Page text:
In Ursula Meier’s raucous 2008 debut, Home, a family living in happy isolation next to an abandoned highway goes nutty when the highway re-opens, eventually barricading themselves in from the noisy swarm of heavy transit. Meier’s skill in that film was in defining how each family member owned their vices, and how the invasion of space made them increasingly impossible to pursue. Her new film, however, subverts these family dynamics by abandoning them and stages an inversion of that filmic space: it takes place in a vast, seemingly endless landscape of snow, merely marked by human industry, with light and darkness given an uneasy balance. Daily life, it seems, would be a choice between unbearably luminous exteriors and unflatteringly murky rooms. Yet legendary cinematographer Agnès Godard — working in digital for the first time — eerily uses deep focus to compound a world that continues to move without siblings Louise (Léa Seydoux) and Simon (Kacey Mottet Klein). The valley swings around them in the evening as they walk towards the towering project they call home. If they don’t own the Swiss Alps, then who does? When authority and paterfamilias are hidden from view, it’s no wonder that the film is bookended by images of both lead characters pissing outdoors.
This environmental abstraction is the most striking thing about Sister, a visually compelling film that never truly transcends its tropes of social realism. The English title blunts the poetry of the French original: L’enfant d’en haut, “the child from above,” would seem a better fit, both as a literal embodiment of the home that street-smart Simon and his slacker sister live in and as a metaphor for the boy’s preternatural pilfering. Like a child protagonist in a Dardennes film, Simon’s unflagging resolve in his immediate world casts a spell: as the family breadwinner, he rides the lift over a steep valley each day to a nearby ski resort and steals valuables from (mostly invisible) bougies. He sells these items to kids his own age, to the men who work across the valley, and to those passing through his sister’s bedroom. (When he enters a men’s locker room, packed with grumbling workers surveying his loot, Godard’s frame aims to stifle — and succeeds.)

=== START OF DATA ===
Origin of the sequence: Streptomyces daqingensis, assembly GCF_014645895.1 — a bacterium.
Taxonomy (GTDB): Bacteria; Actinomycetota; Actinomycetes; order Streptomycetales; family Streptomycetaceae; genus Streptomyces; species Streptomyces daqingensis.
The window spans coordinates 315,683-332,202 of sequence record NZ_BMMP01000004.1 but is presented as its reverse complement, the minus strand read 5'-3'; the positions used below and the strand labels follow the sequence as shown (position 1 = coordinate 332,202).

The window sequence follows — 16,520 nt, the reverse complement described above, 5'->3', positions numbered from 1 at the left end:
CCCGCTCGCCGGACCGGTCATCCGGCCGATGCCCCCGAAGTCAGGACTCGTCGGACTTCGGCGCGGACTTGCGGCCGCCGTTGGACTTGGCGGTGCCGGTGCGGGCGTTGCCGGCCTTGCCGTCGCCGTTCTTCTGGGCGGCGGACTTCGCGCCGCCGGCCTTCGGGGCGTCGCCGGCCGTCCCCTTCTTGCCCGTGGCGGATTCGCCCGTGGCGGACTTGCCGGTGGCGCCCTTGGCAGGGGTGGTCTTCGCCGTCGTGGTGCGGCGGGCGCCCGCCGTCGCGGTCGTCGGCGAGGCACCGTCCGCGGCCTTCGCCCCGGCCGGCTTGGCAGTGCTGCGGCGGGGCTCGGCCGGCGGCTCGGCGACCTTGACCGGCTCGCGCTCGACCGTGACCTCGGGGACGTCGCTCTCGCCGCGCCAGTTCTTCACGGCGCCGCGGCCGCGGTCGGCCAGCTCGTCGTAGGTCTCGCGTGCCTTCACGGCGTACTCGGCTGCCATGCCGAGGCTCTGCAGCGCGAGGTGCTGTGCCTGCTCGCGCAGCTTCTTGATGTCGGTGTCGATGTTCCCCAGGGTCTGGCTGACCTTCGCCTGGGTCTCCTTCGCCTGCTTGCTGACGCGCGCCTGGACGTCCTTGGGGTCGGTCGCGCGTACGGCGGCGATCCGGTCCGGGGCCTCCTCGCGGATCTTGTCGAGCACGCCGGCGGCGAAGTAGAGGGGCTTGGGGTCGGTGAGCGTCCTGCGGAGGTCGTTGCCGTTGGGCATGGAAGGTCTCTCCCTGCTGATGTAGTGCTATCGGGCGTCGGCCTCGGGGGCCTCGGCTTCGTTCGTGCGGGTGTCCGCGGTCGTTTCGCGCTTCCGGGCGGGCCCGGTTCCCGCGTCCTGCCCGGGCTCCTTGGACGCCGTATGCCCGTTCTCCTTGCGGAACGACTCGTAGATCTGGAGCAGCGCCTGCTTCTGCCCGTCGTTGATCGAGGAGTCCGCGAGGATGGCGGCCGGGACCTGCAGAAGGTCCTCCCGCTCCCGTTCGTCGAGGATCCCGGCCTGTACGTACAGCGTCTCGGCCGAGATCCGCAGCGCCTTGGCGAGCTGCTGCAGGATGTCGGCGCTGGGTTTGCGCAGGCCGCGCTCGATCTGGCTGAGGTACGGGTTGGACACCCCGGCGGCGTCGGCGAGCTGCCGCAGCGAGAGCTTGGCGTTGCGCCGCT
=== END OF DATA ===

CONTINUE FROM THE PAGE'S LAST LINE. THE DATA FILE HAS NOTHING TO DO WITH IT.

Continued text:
A sexless wanderer, much like his character in Home, Simon scrambles for survival while developing an inner need for acceptance. Inevitably, he is caught and shamed in public, but it’s clear that Meier never aims to punish. Instead she spends the film admiring the boy’s resolve despite his being rejected from all sides. Even Gillian Anderson, almost too perfect as an affluent single mother, observes him with a guarded gesture. All of this points to one question: where the hell are these kids’ parents? Meier mysteriously withholds this information until a major revelation by Simon halfway through the film that makes clear just how much these characters depend on each other, injecting the film with a severe intimacy it never quite regains.
Both of Meier’s films are stories of people living on the border between strata of society who will never fit into a more “civilized” life that they, ultimately, are denying themselves. When Meier ends her film on an ominous note, her characters literally suspended between two points, it’s moment of urgency sorely missing in the rest of the film. But if the themes and plot mechanics of Sister will seem familiar to an audience steeped in modern European cinema, it nevertheless feels crafted with deep love and restraint. Meier’s quiet observance of her characters conveys a deep respect, as well as a weary transience: Simon and Louise have lived this way, and they will go on to live this way after winter’s end.